Q In preparing their wills, do people usually leave money only to their children, or do they leave it to their grandchildren as well as their children? I’m asking because I’d like to know what to expect from my parents and my wife’s parents. A Wouldn’t we all. Parents typically leave their estates only to their children, most often in equal shares. In doing so, they assume that their children will, in turn, pass their inheritances on to their grandchildren.
“Beauty and the Beast”: Emma Watson does a great job playing Belle, in this live-action remake of the Disney animated classic. The rest of the cast is impressive, and the film does an admirable job of keeping up with the original. But make no mistake — Watson carries this film and makes it worth your time. 3 stars (Tony Hicks, Staff) PG, 2:09“Born in China”: In Chuan Lu’s film, Disneynature continues its tradition of ascribing human traits and emotions to wild creatures.
San Francisco Ballet’s just-announced 2017-18 repertory season — the troupe’s 85th — will feature 12 world premieres by 12 choreographers as part of the company’s inaugural Unbound Festival; three evening-length productions, including a guest appearance by the National Ballet of Canada performing John Neumeier’s “Nijinsky”; an evening devoted to ballet and Broadway works by Jerome Robbins (in his centenary year); plus revivals of many favorites.
Muck Rack makes it simple to find people, tweets, or articles that mention any name, keyword, company, hashtag etc. We've compiled this guide to help you make the most of your search.
Selecting a term
Start searching tweets, articles from media outlets, articles mentioned in tweets, journalists'
names, titles and bios with some suggested searches:
Companies or Topics (e.g. iPhone, Microsoft)
Phrases (e.g. "cloud computing") — use quotes to keep the terms together
Twitter handles (e.g. @username) — returns those who have mentioned or replied to
Names (e.g. "David Pogue")
Hashtags (e.g. #sxsw, #london2012)
Bio details (e.g. vegan, Olympics, father)
Muck Rack's Advanced Search allows for many boolean operators.
Find results that mention multiple specified terms, use AND or
+. For example, ensure each result contains both Elon Musk and Mark Zuckerberg by
searching Obama AND Romney or Obama + Romney.
Use the operators OR or , to broaden your search when you'd like either of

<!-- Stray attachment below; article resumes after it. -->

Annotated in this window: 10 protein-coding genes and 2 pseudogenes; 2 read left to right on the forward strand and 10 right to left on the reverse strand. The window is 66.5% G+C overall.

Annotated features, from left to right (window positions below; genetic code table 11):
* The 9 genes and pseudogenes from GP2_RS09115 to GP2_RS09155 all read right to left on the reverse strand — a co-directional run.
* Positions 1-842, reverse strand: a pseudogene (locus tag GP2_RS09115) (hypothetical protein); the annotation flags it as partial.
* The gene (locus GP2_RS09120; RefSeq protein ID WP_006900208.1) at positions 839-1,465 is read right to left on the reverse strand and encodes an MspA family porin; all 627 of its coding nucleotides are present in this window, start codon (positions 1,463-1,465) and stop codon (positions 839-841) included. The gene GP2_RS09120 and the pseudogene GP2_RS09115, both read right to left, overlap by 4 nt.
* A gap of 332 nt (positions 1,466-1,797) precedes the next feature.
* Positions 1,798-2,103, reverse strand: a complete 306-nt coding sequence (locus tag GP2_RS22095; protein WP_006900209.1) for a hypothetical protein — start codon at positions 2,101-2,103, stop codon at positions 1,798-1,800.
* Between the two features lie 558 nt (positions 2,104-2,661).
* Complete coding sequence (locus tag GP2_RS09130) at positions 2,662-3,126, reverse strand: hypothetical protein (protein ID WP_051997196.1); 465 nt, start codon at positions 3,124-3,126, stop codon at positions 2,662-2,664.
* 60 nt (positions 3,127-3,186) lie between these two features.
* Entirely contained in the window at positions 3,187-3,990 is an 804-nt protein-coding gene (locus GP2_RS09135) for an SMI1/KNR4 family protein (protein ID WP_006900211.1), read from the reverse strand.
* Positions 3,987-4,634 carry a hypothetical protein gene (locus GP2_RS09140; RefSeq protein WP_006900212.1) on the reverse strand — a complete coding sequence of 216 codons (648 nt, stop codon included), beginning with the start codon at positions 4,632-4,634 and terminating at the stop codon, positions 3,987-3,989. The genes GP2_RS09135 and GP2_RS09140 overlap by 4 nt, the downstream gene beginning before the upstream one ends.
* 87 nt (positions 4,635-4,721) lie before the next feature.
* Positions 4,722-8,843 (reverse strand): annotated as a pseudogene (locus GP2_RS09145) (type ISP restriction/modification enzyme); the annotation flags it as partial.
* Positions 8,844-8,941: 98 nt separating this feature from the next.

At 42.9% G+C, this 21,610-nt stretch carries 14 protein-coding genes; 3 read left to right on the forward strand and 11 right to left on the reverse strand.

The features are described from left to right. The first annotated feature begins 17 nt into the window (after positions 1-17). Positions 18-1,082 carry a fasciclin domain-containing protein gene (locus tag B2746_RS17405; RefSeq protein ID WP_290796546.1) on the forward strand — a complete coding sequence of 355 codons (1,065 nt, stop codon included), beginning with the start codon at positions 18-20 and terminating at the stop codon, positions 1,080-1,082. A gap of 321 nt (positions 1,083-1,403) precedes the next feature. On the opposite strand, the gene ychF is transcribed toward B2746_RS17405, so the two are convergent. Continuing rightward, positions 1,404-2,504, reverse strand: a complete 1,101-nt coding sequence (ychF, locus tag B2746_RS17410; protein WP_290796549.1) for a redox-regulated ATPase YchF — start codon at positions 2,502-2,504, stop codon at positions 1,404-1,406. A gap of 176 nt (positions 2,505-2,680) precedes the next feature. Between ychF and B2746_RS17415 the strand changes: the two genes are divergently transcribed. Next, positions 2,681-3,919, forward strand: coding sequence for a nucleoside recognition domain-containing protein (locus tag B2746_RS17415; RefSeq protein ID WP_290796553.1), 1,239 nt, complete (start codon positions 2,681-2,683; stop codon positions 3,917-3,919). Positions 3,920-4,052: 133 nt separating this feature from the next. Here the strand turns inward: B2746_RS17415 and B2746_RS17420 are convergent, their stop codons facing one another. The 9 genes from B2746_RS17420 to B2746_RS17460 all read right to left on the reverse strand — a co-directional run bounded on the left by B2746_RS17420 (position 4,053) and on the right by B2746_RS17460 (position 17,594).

multiple terms to appear in results. (This is the default behavior of our search when no operators
are used.) For example, search for democrat OR republican to find results that refer to
Democrats and/or Republicans.
Use NOT or - to subtract results from your search. For
example, searching Disney will yield results about the Walt Disney Company as well as Walt Disney
World Resort. To exclude mentions of Disney World, search for Disney -World or Disney
When using one of these operators with a phrase, enclose it in quotation marks. For example, you can
find results about smartphones excluding Apple's iPhone 4S by searching smartphone -"iPhone
Exact case matching or punctuation
If you're searching for a brand name or keyword that relies on specific punctuation marks or capitalization, you can
find results that match your exact query by adding matchcase: before the keyword you're searching for, like matchcase:E*TRADE .
Use parentheses to separate multiple
boolean phrases. For example, to find journalists talking about having fun in Disney World or
Disneyland, search for ("disney world" OR disneyland) AND fun.
An asterisk can be used to search for any variation of a root word truncated by the asterisk. For example, searching for admin* will return results for administrator, administration, administer, administered, etc.
A near operator is an AND operator where you can control the distance between the words. You can vary the distance the near operation uses by adding a forward slash and number (between 0-99) such as strawberries NEAR/10 "whipped cream", which means the strawberries must exist within 10 words of "whipped cream".